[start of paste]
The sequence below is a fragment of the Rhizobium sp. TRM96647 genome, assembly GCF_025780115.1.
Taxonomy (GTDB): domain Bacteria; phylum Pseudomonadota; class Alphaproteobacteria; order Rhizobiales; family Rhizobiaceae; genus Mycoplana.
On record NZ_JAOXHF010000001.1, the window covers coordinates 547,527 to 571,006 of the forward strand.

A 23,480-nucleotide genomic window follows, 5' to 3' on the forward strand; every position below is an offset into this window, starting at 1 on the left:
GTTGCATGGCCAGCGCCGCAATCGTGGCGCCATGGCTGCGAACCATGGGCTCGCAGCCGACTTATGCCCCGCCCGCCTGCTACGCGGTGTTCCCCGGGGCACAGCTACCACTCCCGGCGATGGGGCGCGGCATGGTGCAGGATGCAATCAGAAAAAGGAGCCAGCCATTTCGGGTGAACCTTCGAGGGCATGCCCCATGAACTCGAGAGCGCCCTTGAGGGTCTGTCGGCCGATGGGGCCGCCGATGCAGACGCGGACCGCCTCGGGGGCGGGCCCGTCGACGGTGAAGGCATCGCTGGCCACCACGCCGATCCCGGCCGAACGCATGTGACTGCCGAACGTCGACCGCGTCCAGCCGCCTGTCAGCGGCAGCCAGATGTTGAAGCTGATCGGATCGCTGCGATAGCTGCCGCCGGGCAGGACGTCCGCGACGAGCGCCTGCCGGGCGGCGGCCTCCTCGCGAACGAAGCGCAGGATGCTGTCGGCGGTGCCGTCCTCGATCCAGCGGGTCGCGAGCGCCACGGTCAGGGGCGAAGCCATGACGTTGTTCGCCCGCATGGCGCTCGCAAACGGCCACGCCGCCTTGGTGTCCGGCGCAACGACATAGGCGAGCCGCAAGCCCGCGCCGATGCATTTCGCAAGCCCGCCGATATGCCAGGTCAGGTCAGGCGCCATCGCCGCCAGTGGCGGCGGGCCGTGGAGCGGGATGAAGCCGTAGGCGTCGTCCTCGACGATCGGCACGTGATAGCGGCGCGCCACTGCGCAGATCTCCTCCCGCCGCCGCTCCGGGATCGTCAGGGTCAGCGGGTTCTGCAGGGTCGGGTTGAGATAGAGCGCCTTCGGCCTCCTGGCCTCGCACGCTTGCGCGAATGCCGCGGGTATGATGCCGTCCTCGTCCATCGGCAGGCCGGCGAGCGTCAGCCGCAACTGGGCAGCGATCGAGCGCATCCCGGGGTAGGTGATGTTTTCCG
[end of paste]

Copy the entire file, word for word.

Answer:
The sequence below is a fragment of the Rhizobium sp. TRM96647 genome, assembly GCF_025780115.1.
Taxonomy (GTDB): domain Bacteria; phylum Pseudomonadota; class Alphaproteobacteria; order Rhizobiales; family Rhizobiaceae; genus Mycoplana.
On record NZ_JAOXHF010000001.1, the window covers coordinates 547,527 to 571,006 of the forward strand.

A 23,480-nucleotide genomic window follows, 5' to 3' on the forward strand; every position below is an offset into this window, starting at 1 on the left:
GTTGCATGGCCAGCGCCGCAATCGTGGCGCCATGGCTGCGAACCATGGGCTCGCAGCCGACTTATGCCCCGCCCGCCTGCTACGCGGTGTTCCCCGGGGCACAGCTACCACTCCCGGCGATGGGGCGCGGCATGGTGCAGGATGCAATCAGAAAAAGGAGCCAGCCATTTCGGGTGAACCTTCGAGGGCATGCCCCATGAACTCGAGAGCGCCCTTGAGGGTCTGTCGGCCGATGGGGCCGCCGATGCAGACGCGGACCGCCTCGGGGGCGGGCCCGTCGACGGTGAAGGCATCGCTGGCCACCACGCCGATCCCGGCCGAACGCATGTGACTGCCGAACGTCGACCGCGTCCAGCCGCCTGTCAGCGGCAGCCAGATGTTGAAGCTGATCGGATCGCTGCGATAGCTGCCGCCGGGCAGGACGTCCGCGACGAGCGCCTGCCGGGCGGCGGCCTCCTCGCGAACGAAGCGCAGGATGCTGTCGGCGGTGCCGTCCTCGATCCAGCGGGTCGCGAGCGCCACGGTCAGGGGCGAAGCCATGACGTTGTTCGCCCGCATGGCGCTCGCAAACGGCCACGCCGCCTTGGTGTCCGGCGCAACGACATAGGCGAGCCGCAAGCCCGCGCCGATGCATTTCGCAAGCCCGCCGATATGCCAGGTCAGGTCAGGCGCCATCGCCGCCAGTGGCGGCGGGCCGTGGAGCGGGATGAAGCCGTAGGCGTCGTCCTCGACGATCGGCACGTGATAGCGGCGCGCCACTGCGCAGATCTCCTCCCGCCGCCGCTCCGGGATCGTCAGGGTCAGCGGGTTCTGCAGGGTCGGGTTGAGATAGAGCGCCTTCGGCCTCCTGGCCTCGCACGCTTGCGCGAATGCCGCGGGTATGATGCCGTCCTCGTCCATCGGCAGGCCGGCGAGCGTCAGCCGCAACTGGGCAGCGATCGAGCGCATCCCGGGGTAGGTGATGTTTTCCG